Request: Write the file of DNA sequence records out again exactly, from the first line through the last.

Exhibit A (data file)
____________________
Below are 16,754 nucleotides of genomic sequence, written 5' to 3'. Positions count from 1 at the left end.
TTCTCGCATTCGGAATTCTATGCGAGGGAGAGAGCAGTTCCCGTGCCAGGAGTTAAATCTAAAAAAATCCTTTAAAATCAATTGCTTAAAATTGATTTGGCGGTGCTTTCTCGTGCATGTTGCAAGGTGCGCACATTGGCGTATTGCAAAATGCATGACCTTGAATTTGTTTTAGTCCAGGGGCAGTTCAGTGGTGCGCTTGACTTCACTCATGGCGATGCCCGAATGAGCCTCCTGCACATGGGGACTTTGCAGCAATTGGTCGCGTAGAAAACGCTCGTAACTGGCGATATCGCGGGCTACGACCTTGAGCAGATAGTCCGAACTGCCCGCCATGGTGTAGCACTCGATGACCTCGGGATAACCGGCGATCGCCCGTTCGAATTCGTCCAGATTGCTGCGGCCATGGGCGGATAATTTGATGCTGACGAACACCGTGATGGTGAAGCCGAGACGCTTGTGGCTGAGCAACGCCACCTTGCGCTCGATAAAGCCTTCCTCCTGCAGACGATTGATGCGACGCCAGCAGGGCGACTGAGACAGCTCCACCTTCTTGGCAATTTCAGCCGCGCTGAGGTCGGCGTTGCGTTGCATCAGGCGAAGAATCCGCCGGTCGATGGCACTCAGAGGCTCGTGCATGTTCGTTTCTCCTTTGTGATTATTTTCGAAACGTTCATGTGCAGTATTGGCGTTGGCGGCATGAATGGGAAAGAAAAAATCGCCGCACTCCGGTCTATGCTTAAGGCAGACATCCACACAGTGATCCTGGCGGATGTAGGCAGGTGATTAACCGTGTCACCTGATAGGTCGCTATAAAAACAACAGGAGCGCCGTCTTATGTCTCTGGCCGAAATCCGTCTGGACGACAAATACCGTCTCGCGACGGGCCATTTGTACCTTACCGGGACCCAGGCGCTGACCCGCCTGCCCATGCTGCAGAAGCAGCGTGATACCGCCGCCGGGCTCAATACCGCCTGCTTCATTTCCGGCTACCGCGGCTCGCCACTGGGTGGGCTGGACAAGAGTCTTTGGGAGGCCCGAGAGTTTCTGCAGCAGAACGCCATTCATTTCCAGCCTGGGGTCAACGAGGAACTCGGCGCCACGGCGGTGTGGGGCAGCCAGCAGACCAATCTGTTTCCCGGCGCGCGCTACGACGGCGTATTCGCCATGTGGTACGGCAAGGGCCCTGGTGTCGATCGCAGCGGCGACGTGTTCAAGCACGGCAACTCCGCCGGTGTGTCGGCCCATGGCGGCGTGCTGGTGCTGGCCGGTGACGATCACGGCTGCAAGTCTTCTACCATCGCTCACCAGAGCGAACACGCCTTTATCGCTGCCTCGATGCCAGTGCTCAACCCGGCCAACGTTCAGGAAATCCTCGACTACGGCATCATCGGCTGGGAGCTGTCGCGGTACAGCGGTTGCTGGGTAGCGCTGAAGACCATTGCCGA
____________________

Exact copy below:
Below are 16,754 nucleotides of genomic sequence, written 5' to 3'. Positions count from 1 at the left end.
TTCTCGCATTCGGAATTCTATGCGAGGGAGAGAGCAGTTCCCGTGCCAGGAGTTAAATCTAAAAAAATCCTTTAAAATCAATTGCTTAAAATTGATTTGGCGGTGCTTTCTCGTGCATGTTGCAAGGTGCGCACATTGGCGTATTGCAAAATGCATGACCTTGAATTTGTTTTAGTCCAGGGGCAGTTCAGTGGTGCGCTTGACTTCACTCATGGCGATGCCCGAATGAGCCTCCTGCACATGGGGACTTTGCAGCAATTGGTCGCGTAGAAAACGCTCGTAACTGGCGATATCGCGGGCTACGACCTTGAGCAGATAGTCCGAACTGCCCGCCATGGTGTAGCACTCGATGACCTCGGGATAACCGGCGATCGCCCGTTCGAATTCGTCCAGATTGCTGCGGCCATGGGCGGATAATTTGATGCTGACGAACACCGTGATGGTGAAGCCGAGACGCTTGTGGCTGAGCAACGCCACCTTGCGCTCGATAAAGCCTTCCTCCTGCAGACGATTGATGCGACGCCAGCAGGGCGACTGAGACAGCTCCACCTTCTTGGCAATTTCAGCCGCGCTGAGGTCGGCGTTGCGTTGCATCAGGCGAAGAATCCGCCGGTCGATGGCACTCAGAGGCTCGTGCATGTTCGTTTCTCCTTTGTGATTATTTTCGAAACGTTCATGTGCAGTATTGGCGTTGGCGGCATGAATGGGAAAGAAAAAATCGCCGCACTCCGGTCTATGCTTAAGGCAGACATCCACACAGTGATCCTGGCGGATGTAGGCAGGTGATTAACCGTGTCACCTGATAGGTCGCTATAAAAACAACAGGAGCGCCGTCTTATGTCTCTGGCCGAAATCCGTCTGGACGACAAATACCGTCTCGCGACGGGCCATTTGTACCTTACCGGGACCCAGGCGCTGACCCGCCTGCCCATGCTGCAGAAGCAGCGTGATACCGCCGCCGGGCTCAATACCGCCTGCTTCATTTCCGGCTACCGCGGCTCGCCACTGGGTGGGCTGGACAAGAGTCTTTGGGAGGCCCGAGAGTTTCTGCAGCAGAACGCCATTCATTTCCAGCCTGGGGTCAACGAGGAACTCGGCGCCACGGCGGTGTGGGGCAGCCAGCAGACCAATCTGTTTCCCGGCGCGCGCTACGACGGCGTATTCGCCATGTGGTACGGCAAGGGCCCTGGTGTCGATCGCAGCGGCGACGTGTTCAAGCACGGCAACTCCGCCGGTGTGTCGGCCCATGGCGGCGTGCTGGTGCTGGCCGGTGACGATCACGGCTGCAAGTCTTCTACCATCGCTCACCAGAGCGAACACGCCTTTATCGCTGCCTCGATGCCAGTGCTCAACCCGGCCAACGTTCAGGAAATCCTCGACTACGGCATCATCGGCTGGGAGCTGTCGCGGTACAGCGGTTGCTGGGTAGCGCTGAAGACCATTGCCGA